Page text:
Fort Flagler

When we came to the boat, it was covered in ash. The rain had not yet washed it clean. Our fingers turned gray as we readied her to leave the slip. I was still glum from saying goodbye to the dogs- even leaving for a week renders me slightly heartbroken.

The air was congested with mist and drizzle, the horizon painted in grays and blues, with the slate cutouts of forested islands before us, and dove and lavender land further on. The water was the color of lead. We left quietly, yawning, wishing for sun.

After turning past Whidbey Island we were running before a wind strong enough that we flew the new spinnaker. It is patterned in primary colors: red, yellow,a nd blue. It glowed from behind, even in the faint light, as I feasted my eyes on its brightness. The boat loped along at over 7 knots, the spinnaker full as a parachute. T got a sharp blow on his thumb trying to wrestle the sail, which luckily didn’t break it, but tore off his skin and left his nail a deep purple.

Eventually the wind died, and we were back to the droning hum of the motor pushing us forward. We got a mooring buoy at Fort Flagler, got into the dinghy, and realized that something was wrong with the motor; it died when shifted. In bursts and starts, we lurched to the dinghy dock and hiked through a forest of trailers to reach the path to the fort.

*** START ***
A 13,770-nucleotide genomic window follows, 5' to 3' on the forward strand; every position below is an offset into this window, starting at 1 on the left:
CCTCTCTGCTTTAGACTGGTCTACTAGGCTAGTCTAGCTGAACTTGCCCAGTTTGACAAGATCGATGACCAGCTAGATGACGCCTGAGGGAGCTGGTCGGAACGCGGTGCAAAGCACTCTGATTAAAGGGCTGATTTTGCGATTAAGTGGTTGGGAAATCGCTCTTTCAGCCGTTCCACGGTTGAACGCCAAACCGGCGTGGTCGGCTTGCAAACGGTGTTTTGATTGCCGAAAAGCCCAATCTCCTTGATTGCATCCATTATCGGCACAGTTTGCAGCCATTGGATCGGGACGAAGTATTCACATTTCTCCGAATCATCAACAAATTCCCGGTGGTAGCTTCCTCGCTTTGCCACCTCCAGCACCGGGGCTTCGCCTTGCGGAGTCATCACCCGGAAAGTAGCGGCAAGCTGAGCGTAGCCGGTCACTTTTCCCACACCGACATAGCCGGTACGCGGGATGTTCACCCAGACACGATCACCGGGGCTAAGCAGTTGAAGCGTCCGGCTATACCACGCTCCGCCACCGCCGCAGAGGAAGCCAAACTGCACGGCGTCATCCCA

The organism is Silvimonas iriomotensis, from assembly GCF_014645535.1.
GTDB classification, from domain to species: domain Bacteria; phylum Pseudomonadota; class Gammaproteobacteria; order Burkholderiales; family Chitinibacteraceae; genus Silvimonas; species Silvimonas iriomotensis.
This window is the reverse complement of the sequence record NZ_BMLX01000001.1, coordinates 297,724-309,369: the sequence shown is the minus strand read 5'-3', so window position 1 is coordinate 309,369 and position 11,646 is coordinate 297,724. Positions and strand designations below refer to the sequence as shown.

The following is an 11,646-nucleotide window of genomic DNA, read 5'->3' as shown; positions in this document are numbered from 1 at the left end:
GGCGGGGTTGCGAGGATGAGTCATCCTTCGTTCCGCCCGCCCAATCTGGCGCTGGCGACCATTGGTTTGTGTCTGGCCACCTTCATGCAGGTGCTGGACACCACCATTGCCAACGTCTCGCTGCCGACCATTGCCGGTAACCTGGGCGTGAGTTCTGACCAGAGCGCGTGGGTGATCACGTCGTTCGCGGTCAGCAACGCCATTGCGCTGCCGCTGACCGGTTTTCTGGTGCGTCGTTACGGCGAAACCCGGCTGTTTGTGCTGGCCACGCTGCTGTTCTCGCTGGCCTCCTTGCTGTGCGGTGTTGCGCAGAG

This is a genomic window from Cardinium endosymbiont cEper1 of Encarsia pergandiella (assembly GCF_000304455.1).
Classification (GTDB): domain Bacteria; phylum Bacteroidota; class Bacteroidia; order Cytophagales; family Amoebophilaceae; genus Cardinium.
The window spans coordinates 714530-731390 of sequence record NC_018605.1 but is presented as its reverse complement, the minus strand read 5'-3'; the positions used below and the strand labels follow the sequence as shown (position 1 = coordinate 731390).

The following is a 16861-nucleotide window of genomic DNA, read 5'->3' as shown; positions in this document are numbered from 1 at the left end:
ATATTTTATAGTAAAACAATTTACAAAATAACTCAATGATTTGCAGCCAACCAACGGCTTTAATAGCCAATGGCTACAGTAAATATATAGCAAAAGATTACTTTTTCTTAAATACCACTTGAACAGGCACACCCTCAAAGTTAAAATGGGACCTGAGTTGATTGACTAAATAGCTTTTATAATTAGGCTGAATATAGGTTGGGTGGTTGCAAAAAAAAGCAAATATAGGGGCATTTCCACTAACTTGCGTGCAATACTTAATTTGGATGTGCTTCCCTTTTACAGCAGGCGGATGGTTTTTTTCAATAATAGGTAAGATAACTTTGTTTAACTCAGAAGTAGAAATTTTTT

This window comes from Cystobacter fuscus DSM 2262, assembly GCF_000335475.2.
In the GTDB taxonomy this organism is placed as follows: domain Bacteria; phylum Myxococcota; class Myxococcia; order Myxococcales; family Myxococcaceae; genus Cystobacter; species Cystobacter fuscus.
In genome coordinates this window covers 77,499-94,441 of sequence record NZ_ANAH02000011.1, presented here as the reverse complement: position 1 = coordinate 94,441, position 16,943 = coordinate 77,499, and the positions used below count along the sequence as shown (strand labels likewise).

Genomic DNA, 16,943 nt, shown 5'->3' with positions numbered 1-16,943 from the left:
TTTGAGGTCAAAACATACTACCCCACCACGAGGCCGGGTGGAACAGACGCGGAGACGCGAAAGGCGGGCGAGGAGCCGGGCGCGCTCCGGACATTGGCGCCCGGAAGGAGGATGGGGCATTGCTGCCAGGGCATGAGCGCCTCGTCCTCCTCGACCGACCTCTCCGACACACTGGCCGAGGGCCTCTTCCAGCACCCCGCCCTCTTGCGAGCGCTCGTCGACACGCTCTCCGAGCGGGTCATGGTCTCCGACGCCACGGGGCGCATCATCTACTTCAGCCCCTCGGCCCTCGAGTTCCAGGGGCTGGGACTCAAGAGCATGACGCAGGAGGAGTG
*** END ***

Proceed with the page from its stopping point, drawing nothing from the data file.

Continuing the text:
Fort Flagler is an old coastal defense battery from the early 1900s. The enormous mortars and shells are long gone, but many of the structures are still standing, including the huge cement-and-iron fort. One passes small doors leading to rooms marked “Tool Room” and “Power Room” in paint, and there is a long dark tunnel- which we lit with our cell phones- called the “Powder Room”, which makes me think of 1930s ladies bickering and applying makeup, not something hidden and explosive. The acoustics are amazing- we must gather the choir to sing there.

T went to bed early, and I gorged on cheese and caramel popcorn and finished Daphne du Maurier’s “Rebecca”. That narrator! That twist! I didn’t realize they’d toned it down for the Hitchock film. I’m dying to read more du Maurier.

A peaceful sleep and an early start. The sun is shining and its reflection glitters on the water. Huge container ships dwarf us, out of Marseilles and Manila. We passed a herd of glossy, lolling seals, flopping across the beach and rolling in the water. I told T I want to be reincarnated as a seal. He pointed out that if I live a righteous life, I should be reincarnated as a human. I must seek out some kind of salty wickedness that would render sealhood a certainty.

We cross the straits today, and must moor at Friday Harbor for T can fix the dinghy engine. Also, we cannot anchor because I cannot handle the anchor chain and T’s grip is weakened from his injured thumb.

The horizon of the straits is flat and neverending. Seabirds preen and flutter. Here’s hoping for some wind.

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